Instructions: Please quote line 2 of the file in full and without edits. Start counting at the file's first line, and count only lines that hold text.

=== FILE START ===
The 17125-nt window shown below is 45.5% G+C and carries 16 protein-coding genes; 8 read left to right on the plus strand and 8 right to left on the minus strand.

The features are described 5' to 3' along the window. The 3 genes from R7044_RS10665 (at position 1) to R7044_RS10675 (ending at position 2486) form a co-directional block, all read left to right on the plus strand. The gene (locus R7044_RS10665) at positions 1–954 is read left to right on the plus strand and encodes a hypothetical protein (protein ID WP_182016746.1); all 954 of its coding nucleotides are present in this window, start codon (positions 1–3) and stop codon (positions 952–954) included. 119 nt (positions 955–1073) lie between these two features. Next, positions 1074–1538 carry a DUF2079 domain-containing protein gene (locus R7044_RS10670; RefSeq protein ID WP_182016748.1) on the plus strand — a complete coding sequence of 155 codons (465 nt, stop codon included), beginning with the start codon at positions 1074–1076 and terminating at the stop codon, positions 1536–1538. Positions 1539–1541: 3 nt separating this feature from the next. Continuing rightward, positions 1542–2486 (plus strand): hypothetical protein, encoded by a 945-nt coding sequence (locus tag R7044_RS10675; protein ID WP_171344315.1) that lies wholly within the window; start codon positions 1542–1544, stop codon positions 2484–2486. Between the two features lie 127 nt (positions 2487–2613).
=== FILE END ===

The features are described 5' to 3' along the window. The 3 genes from R7044_RS10665 (at position 1) to R7044_RS10675 (ending at position 2486) form a co-directional block, all read left to right on the plus strand. The gene (locus R7044_RS10665) at positions 1–954 is read left to right on the plus strand and encodes a hypothetical protein (protein ID WP_182016746.1); all 954 of its coding nucleotides are present in this window, start codon (positions 1–3) and stop codon (positions 952–954) included. 119 nt (positions 955–1073) lie between these two features. Next, positions 1074–1538 carry a DUF2079 domain-containing protein gene (locus R7044_RS10670; RefSeq protein ID WP_182016748.1) on the plus strand — a complete coding sequence of 155 codons (465 nt, stop codon included), beginning with the start codon at positions 1074–1076 and terminating at the stop codon, positions 1536–1538. Positions 1539–1541: 3 nt separating this feature from the next. Continuing rightward, positions 1542–2486 (plus strand): hypothetical protein, encoded by a 945-nt coding sequence (locus tag R7044_RS10675; protein ID WP_171344315.1) that lies wholly within the window; start codon positions 1542–1544, stop codon positions 2484–2486. Between the two features lie 127 nt (positions 2487–2613).